Permanent life insurance is more expensive than term life, but it gives you coverage for life. Some permanent coverage even combines life insurance with the opportunity to build up savings within your policy—called cash value or accumulation value—that you can access later in life.
These features and more make permanent life insurance ideal for covering long-term needs such as providing income to your spouse, paying for funeral expenses or passing on assets. For example, you can use permanent life insurance to help your kids cover the future taxes on a cottage you’re planning to leave to them.
Here’s a quick overview of each type of permanent coverage:
With this type of coverage, a percentage of your premiums goes towards purchasing life insurance, while the rest is deposited into an investment account that builds cash value. Each time you pay your premium, your cash value has the opportunity to increase.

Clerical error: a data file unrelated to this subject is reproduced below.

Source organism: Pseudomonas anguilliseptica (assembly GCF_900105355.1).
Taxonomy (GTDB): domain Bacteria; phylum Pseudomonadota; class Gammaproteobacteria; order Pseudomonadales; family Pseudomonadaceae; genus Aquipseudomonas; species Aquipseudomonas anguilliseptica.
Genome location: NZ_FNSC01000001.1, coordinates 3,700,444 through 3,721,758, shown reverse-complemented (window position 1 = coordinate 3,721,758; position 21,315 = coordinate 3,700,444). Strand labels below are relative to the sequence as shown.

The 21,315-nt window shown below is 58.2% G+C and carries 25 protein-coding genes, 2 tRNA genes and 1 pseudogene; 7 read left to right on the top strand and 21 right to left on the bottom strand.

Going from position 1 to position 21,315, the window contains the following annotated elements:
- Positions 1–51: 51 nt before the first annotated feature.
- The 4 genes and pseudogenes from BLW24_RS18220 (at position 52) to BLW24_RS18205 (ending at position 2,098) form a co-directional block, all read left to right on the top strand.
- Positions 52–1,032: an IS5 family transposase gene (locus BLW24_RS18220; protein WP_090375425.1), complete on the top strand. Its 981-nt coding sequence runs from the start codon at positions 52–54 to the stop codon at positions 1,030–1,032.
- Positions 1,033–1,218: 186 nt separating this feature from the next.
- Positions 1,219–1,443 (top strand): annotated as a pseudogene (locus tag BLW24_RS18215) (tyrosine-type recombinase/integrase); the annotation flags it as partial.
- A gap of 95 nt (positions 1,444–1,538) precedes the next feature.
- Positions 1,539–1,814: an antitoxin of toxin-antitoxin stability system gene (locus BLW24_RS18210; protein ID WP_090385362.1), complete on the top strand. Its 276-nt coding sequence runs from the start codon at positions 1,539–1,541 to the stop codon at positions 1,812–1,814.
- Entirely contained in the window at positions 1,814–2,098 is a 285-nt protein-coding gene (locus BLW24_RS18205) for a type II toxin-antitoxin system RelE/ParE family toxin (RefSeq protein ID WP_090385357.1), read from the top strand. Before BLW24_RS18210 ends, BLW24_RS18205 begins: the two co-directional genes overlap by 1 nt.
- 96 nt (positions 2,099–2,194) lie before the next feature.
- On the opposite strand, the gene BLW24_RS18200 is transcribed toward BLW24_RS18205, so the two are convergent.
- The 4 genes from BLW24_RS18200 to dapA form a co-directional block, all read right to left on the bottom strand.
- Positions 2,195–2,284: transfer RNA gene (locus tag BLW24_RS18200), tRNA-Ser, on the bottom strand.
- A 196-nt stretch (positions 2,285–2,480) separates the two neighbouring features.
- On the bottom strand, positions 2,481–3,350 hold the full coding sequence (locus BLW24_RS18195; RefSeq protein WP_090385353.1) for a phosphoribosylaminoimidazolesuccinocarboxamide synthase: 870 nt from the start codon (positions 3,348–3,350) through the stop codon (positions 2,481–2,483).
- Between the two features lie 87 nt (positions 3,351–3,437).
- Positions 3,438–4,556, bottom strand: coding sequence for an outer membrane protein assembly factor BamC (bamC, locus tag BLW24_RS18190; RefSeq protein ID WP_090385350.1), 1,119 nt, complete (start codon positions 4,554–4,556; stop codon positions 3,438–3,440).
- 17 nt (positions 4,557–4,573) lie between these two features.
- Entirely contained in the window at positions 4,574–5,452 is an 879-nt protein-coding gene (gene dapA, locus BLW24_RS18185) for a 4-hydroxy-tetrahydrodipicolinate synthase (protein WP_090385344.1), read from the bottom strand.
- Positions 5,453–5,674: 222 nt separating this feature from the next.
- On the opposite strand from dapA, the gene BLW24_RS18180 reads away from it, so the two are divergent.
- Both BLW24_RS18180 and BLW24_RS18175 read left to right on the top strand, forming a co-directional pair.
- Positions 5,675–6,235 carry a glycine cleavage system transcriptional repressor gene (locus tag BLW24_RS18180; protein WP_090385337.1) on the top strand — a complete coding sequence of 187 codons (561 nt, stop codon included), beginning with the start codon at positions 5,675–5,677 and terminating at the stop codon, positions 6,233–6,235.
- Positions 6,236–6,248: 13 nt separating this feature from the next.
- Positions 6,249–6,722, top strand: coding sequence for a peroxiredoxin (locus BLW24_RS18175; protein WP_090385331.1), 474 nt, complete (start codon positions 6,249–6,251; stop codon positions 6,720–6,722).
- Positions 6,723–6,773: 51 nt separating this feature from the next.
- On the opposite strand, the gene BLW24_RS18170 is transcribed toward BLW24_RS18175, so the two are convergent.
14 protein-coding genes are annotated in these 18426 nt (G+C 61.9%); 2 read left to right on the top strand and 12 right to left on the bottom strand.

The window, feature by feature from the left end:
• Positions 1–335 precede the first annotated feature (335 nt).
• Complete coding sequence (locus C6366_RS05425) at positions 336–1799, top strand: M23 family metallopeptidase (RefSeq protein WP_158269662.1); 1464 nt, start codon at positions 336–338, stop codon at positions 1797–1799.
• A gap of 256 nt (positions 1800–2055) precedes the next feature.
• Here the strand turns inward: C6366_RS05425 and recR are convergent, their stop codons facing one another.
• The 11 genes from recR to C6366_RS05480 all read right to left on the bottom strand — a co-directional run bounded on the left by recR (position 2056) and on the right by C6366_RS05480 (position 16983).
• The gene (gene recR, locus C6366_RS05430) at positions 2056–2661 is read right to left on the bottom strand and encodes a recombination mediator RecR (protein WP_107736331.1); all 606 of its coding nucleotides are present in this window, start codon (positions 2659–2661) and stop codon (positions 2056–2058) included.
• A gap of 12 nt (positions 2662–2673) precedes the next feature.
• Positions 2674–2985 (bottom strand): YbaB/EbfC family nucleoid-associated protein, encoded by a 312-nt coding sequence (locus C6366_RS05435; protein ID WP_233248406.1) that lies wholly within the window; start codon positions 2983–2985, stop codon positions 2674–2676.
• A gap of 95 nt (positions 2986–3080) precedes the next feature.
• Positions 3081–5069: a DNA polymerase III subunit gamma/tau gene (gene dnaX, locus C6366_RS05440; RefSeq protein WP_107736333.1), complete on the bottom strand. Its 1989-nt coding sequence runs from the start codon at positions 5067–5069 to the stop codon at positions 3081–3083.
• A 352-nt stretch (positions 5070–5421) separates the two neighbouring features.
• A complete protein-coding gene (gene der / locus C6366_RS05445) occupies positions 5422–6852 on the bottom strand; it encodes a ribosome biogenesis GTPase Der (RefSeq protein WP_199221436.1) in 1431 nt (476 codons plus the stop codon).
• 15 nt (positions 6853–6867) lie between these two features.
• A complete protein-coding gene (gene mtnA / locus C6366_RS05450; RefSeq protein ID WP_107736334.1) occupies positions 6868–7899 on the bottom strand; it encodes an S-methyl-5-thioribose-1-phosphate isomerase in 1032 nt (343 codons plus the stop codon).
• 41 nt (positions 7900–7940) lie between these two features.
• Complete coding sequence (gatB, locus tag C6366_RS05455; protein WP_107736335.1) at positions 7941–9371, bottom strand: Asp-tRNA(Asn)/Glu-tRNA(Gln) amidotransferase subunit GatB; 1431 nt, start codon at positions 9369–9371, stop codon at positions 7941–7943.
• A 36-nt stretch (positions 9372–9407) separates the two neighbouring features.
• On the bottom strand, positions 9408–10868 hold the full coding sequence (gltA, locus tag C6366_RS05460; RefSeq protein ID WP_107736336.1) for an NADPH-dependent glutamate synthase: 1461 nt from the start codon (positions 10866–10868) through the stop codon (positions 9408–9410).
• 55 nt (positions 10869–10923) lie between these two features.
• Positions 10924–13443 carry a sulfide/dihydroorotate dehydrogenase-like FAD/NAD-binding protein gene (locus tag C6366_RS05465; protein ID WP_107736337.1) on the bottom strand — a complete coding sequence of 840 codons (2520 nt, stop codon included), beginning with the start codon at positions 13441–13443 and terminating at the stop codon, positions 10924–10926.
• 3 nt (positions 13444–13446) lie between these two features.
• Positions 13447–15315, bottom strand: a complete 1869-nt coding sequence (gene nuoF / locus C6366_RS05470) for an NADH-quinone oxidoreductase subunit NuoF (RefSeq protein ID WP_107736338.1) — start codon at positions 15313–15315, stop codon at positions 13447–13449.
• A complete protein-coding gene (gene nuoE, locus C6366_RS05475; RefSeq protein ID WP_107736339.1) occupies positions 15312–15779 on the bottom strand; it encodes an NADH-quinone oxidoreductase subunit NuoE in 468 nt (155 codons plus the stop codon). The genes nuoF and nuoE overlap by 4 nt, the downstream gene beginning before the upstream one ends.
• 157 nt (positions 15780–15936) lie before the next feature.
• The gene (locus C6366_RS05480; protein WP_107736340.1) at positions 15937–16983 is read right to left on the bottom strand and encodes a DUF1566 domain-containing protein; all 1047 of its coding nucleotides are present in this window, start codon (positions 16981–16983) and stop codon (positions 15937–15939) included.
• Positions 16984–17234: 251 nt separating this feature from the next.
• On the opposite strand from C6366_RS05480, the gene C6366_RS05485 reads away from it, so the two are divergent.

As long as you don’t take the money out, and remain within tax-exempt limits, it cannot be taxed, which can help your savings grow faster. If you do exceed tax-exempt limits, the overflow will go into a side account, which is taxable.
Later in life, you can access the cash value that’s accumulated in your policy to supplement your retirement income, help your kids pay for post-secondary education and more. See 4 Reasons to Get Life Insurance at Any Age for more on this.
Universal life insurance is known for its flexibility—and it’s often called “adjustable” life insurance for that reason. Here’s just one example: you get two options with the death benefit. You can choose a fixed amount or an increasing protection death benefit that includes the death benefit plus your policy’s cash value. You’ll also get to choose how much you want to pay into your policy and how you pay your premiums.
All of these choices make universal life more complex than other types of insurance, but also very customizable to your specific wants and needs.